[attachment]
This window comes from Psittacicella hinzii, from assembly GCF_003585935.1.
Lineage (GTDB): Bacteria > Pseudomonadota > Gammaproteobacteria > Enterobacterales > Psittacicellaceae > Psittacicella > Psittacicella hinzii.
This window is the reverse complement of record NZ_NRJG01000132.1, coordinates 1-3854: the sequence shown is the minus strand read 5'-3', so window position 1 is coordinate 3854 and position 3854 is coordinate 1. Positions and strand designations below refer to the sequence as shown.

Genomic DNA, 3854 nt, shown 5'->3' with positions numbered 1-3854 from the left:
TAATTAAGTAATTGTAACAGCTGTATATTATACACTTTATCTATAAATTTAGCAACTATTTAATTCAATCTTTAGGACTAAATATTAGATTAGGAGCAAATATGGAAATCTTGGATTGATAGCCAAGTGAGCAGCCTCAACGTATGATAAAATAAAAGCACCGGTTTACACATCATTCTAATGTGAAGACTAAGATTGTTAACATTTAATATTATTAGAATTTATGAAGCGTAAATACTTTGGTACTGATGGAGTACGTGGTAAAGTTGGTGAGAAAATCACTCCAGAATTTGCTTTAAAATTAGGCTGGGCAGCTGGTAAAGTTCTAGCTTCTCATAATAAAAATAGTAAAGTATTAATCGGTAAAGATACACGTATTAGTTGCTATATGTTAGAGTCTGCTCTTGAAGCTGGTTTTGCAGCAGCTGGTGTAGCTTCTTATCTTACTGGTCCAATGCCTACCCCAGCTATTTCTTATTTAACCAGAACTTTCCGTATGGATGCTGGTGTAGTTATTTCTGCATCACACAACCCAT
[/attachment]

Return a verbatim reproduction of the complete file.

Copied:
This window comes from Psittacicella hinzii, from assembly GCF_003585935.1.
Lineage (GTDB): Bacteria > Pseudomonadota > Gammaproteobacteria > Enterobacterales > Psittacicellaceae > Psittacicella > Psittacicella hinzii.
This window is the reverse complement of record NZ_NRJG01000132.1, coordinates 1-3854: the sequence shown is the minus strand read 5'-3', so window position 1 is coordinate 3854 and position 3854 is coordinate 1. Positions and strand designations below refer to the sequence as shown.

Genomic DNA, 3854 nt, shown 5'->3' with positions numbered 1-3854 from the left:
TAATTAAGTAATTGTAACAGCTGTATATTATACACTTTATCTATAAATTTAGCAACTATTTAATTCAATCTTTAGGACTAAATATTAGATTAGGAGCAAATATGGAAATCTTGGATTGATAGCCAAGTGAGCAGCCTCAACGTATGATAAAATAAAAGCACCGGTTTACACATCATTCTAATGTGAAGACTAAGATTGTTAACATTTAATATTATTAGAATTTATGAAGCGTAAATACTTTGGTACTGATGGAGTACGTGGTAAAGTTGGTGAGAAAATCACTCCAGAATTTGCTTTAAAATTAGGCTGGGCAGCTGGTAAAGTTCTAGCTTCTCATAATAAAAATAGTAAAGTATTAATCGGTAAAGATACACGTATTAGTTGCTATATGTTAGAGTCTGCTCTTGAAGCTGGTTTTGCAGCAGCTGGTGTAGCTTCTTATCTTACTGGTCCAATGCCTACCCCAGCTATTTCTTATTTAACCAGAACTTTCCGTATGGATGCTGGTGTAGTTATTTCTGCATCACACAACCCAT